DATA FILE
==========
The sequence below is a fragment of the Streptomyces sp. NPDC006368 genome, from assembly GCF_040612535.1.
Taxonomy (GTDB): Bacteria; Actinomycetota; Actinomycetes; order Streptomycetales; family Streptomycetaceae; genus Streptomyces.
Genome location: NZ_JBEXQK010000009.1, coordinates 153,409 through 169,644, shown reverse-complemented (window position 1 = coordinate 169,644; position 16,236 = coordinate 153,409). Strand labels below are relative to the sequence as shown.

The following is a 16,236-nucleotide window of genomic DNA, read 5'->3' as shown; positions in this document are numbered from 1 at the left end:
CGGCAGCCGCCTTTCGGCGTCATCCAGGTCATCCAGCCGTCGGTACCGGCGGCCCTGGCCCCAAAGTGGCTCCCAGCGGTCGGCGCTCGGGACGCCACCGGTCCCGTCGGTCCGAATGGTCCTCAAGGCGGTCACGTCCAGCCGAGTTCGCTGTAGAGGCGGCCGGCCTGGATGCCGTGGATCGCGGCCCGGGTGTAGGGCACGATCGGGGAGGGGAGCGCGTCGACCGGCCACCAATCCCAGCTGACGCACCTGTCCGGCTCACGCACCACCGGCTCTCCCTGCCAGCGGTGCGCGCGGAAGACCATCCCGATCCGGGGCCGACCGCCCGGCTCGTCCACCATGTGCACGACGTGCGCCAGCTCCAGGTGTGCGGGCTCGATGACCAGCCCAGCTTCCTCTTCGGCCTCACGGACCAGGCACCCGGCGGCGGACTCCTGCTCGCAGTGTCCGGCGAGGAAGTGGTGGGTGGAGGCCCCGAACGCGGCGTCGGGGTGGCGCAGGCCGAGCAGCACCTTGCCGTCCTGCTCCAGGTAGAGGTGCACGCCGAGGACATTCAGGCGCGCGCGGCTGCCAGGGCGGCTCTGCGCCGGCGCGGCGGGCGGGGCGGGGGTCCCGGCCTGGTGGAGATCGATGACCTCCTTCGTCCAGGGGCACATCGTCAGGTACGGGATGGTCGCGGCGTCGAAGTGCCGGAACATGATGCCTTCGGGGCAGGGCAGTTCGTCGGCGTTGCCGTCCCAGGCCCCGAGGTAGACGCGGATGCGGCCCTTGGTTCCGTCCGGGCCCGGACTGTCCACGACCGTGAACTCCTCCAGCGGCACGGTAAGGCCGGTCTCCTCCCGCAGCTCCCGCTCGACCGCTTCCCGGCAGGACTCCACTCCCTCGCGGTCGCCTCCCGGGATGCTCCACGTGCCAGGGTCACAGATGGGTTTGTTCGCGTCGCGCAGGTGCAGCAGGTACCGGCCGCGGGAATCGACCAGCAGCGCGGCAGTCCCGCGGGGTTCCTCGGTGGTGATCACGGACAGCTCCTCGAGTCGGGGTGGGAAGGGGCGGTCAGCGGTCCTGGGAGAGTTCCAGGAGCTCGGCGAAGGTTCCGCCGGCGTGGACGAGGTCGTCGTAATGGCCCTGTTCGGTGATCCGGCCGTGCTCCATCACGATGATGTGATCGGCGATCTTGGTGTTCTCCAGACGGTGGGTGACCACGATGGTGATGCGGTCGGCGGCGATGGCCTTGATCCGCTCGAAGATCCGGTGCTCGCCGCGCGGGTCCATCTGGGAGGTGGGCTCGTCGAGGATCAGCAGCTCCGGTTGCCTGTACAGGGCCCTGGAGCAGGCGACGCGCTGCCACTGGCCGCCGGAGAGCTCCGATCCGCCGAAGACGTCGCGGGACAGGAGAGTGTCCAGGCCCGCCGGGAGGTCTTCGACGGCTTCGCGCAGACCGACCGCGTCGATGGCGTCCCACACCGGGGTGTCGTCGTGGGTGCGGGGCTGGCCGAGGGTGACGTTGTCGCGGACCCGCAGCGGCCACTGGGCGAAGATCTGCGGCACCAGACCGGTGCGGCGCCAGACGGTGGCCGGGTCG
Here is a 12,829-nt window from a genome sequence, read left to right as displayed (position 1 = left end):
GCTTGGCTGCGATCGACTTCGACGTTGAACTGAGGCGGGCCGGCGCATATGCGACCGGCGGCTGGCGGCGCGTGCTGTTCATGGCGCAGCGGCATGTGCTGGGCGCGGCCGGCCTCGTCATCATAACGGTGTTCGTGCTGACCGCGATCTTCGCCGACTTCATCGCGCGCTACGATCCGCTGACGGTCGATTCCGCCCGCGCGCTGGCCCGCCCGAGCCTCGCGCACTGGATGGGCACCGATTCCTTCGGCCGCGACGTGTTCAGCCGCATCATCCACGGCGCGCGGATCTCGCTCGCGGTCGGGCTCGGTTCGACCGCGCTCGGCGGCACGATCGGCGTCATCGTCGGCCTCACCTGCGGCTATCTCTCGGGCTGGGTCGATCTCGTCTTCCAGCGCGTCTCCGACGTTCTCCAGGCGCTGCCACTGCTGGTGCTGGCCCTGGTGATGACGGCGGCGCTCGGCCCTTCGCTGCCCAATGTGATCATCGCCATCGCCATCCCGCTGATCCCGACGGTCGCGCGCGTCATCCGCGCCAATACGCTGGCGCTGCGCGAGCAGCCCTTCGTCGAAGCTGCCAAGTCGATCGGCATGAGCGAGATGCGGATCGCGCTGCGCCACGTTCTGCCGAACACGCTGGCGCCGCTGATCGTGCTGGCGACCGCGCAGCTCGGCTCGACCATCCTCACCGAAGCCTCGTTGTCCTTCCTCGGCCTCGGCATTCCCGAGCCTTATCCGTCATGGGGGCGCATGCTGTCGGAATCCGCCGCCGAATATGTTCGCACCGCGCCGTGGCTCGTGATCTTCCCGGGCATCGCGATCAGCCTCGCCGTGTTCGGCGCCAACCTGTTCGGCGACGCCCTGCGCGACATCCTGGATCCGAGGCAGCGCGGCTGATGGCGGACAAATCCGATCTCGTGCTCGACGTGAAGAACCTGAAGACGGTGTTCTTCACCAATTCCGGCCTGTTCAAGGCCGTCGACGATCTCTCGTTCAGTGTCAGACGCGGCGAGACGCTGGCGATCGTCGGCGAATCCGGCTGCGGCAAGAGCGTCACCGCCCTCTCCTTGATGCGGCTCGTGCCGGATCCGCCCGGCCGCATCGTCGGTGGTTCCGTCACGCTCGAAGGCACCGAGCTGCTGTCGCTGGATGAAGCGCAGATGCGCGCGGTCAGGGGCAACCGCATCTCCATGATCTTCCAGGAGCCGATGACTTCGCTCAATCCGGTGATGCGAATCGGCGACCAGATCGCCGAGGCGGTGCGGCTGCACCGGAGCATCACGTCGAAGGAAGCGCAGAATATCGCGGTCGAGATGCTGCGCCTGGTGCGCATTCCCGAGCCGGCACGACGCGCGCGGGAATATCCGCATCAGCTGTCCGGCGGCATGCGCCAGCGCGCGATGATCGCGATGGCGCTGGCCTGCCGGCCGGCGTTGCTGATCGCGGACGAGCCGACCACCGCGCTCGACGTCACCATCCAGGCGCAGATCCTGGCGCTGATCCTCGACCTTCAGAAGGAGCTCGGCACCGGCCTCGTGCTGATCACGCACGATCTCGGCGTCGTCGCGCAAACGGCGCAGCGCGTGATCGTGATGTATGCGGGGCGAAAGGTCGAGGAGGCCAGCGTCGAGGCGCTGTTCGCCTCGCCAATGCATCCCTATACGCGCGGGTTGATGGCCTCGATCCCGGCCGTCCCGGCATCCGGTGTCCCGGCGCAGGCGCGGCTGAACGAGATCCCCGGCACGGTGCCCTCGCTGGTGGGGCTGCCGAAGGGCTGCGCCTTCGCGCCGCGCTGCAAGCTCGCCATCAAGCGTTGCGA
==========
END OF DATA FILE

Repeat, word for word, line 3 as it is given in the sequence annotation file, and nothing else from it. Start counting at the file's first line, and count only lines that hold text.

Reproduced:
Genome location: NZ_JBEXQK010000009.1, coordinates 153,409 through 169,644, shown reverse-complemented (window position 1 = coordinate 169,644; position 16,236 = coordinate 153,409). Strand labels below are relative to the sequence as shown.